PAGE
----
Cuteness is subjective, but these white-gray-colored gulls are extremely appealing to the senses!

How do they communicate?

These birds interact via innumerable calls. Calls that sound like a nasal 'cheeer' have been recorded. During breeding, loud calls can be heard.

How big is a Bonaparte's gull?

The average length of the Bonaparte's gulls falls in the range of 11-15 in (28-38 cm). Although considered to be one of the smallest gull species, they're slightly larger than the Glaucous gull measuring around 26-28 in (68-71 cm) in length.

How fast can a Bonaparte's gull fly?

The accurate flight speed of these gulls remains undeciphered. However, the flight speed of common gulls ranges from 15-28 mph (24-45 kph). The upper elevation limit has been recorded at 1,969 ft (600 m). It's a delight to witness the Bonaparte's gull in flight. The species draws similarities with a flying tern.

How much does a Bonaparte's gull weigh?

The bird species can achieve an average weight of about 6.3-7.9 oz (178-224 g). Females are comparatively lightweight.

What are the male and female names of the species?

Generally, male birds are regarded as cocks, while females are called hens. For ease of memory, these gulls can just be referred to as male and female gulls, respectively.

What would you call a baby Bonaparte's gull?

Baby Bonaparte's gulls are called chicks, nestlings, or hatchlings.

What do they eat?

These gulls indulge in a carnivorous diet. An assortment of small fish, mollusks, crustaceans, marine worms, and a few other invertebrates are consumed. Common small fish species include herring, pollock, and sand lance. In the breeding season, these gulls feast on insects plentiful in the boreal forest comprising locusts, beetles, grasshoppers, and others (substituting the fish and crustaceans).

Are they dangerous?

These North American birds are not exactly dangerous. Aggression has been observed mostly among the adults while defending the nesting space and the young in the nest. They can also be hostile towards humans while feeding on their hands.

Would they make a good pet?

It's very uncommon to come across gulls being reared as pets. These wild birds are not meant to be estranged from their natural habitat and confined in enclosed spaces. Since these bird species of North America haven't be tamed, their behavior as pets cannot be stated.

Did you know...

The adults construct their nests in trees near lakes so that the young can have access to the water after leaving the nest.

Let's go for a Bonaparte's gull vs. laughing gull comparison! Firstly, the laughing gull has medium size while the former is relatively small. The most prominent distinction is that the latter utters calls that sound more like a laugh. Unlike the laughing gulls, the former species build nests in trees.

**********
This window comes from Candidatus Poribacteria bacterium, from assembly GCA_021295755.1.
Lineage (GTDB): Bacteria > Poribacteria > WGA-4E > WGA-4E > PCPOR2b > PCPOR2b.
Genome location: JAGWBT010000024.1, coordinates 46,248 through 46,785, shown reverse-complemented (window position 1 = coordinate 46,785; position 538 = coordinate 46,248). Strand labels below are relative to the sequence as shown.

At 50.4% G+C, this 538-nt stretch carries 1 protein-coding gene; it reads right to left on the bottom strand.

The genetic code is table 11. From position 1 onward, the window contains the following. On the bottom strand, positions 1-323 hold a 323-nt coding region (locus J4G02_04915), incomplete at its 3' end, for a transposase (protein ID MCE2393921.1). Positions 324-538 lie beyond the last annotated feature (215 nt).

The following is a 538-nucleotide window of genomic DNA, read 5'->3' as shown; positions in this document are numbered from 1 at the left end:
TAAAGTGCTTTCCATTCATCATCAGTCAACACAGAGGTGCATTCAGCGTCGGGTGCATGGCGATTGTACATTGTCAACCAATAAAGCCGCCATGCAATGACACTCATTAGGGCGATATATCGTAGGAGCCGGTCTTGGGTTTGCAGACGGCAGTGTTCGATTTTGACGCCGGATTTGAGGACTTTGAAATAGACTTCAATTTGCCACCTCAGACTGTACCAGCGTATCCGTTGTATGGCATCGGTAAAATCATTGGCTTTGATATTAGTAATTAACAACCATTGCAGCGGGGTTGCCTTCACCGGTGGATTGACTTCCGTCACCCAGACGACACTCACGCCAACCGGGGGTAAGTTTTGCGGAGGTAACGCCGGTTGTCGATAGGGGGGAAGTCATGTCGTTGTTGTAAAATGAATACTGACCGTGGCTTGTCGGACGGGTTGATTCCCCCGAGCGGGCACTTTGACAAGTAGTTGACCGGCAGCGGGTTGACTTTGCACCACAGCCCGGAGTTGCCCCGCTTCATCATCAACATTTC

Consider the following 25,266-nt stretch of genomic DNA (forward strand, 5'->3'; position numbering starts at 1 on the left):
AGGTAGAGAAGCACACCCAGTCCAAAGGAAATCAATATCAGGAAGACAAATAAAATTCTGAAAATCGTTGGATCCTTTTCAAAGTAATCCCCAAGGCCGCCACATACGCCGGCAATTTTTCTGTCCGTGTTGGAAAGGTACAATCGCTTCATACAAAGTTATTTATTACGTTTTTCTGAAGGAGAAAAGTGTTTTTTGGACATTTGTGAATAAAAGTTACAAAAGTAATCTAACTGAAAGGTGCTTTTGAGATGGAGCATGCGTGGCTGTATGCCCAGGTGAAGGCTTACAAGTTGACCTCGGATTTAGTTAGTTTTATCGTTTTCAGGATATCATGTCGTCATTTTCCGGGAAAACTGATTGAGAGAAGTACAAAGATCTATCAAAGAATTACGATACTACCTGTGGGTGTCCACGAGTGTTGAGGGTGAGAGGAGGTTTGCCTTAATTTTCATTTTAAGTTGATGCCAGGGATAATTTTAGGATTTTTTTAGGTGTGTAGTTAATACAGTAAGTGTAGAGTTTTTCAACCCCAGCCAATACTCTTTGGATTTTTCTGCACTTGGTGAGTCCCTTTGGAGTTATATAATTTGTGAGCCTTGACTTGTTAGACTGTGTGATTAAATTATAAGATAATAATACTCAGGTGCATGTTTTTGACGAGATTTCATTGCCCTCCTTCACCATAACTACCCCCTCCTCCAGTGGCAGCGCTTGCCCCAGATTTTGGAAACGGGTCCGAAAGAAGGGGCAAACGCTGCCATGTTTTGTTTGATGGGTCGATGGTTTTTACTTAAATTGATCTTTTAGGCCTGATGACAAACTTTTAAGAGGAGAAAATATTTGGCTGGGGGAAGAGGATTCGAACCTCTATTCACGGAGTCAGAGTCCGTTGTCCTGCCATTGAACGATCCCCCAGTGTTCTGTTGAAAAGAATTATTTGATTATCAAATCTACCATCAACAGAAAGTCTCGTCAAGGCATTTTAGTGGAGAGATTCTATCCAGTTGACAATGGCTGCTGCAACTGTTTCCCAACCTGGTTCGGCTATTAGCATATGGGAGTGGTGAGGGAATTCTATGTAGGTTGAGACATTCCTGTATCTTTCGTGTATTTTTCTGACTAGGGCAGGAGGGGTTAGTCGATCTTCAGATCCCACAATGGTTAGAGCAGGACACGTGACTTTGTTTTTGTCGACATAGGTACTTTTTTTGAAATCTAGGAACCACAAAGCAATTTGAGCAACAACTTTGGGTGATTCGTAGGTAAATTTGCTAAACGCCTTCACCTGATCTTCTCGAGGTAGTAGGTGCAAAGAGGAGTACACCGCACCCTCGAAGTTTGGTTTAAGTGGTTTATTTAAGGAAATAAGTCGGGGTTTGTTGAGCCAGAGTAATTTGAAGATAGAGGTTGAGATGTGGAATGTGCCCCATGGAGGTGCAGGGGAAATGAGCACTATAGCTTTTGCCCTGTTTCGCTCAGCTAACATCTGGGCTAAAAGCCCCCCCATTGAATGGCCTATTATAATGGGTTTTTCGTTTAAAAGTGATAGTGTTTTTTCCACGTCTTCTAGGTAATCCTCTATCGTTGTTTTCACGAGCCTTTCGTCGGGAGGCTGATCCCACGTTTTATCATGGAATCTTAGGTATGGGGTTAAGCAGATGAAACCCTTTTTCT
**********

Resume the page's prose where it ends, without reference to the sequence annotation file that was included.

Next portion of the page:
How did Bonaparte's gull get its name?

The scientific name Sterna philadelphia was first used by George Ord. Previously, the species was listed under the Larus genus but later, George Newbold Lawrence regrouped these birds under the Chroicocephalus genus.

The bird derived its name from the nephew of Napoleon Bonaparte, Charles Lucien Bonaparte, who ventured out to explore birds in America and spent eight long years in the pursuit.

The scientific name of the bird Chroicocephalus philadelphia comes from its slate-black hood visible during the breeding season as well as from the region from where the bird specimen was extracted, that is, Philadelphia.

What is the smallest gull?

The little gull with an average length of 11.4-11.8 in (29-30 cm) is known to be the smallest gull species in the world. Did you know that the largest gull measures up to 26.8-30.7 in (68-78 cm) in length? It's called the great black-backed gull.

Here at Kidadl, we have carefully created lots of interesting family-friendly animal facts for everyone to discover! For more relatable content, check out these malachite kingfisher facts and elegant crested tinamou facts pages.

You can even occupy yourself at home by coloring in one of our free printable Bird Watching Coloring Pages.

The second image is owned by Rhododendrites.

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Written by Moumita Dutta

Bachelor of Arts specializing in Journalism and Mass Communication, Postgraduate Diploma in Sports Management

Moumita Dutta picture

Moumita DuttaBachelor of Arts specializing in Journalism and Mass Communication, Postgraduate Diploma in Sports Management

A content writer and editor with a passion for sports, Moumita has honed her skills in producing compelling match reports and stories about sporting heroes. She holds a degree in Journalism and Mass Communication from the Indian Institute of Social Welfare and Business Management, Calcutta University, alongside a postgraduate diploma in Sports Management.

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Fact-checked by Gowri Rao

Bachelor of Arts specializing in Economics

Gowri Rao picture

Gowri RaoBachelor of Arts specializing in Economics

With a bachelor's degree in Economics from Krea University, Gowri is a highly skilled data analyst and an expert in regression and causation modeling. Her interests in economic trends, finance, and investment research complement her professional expertise. In addition to her professional pursuits, Gowri enjoys swimming, running, and playing the drums, and she is also a talented tutor.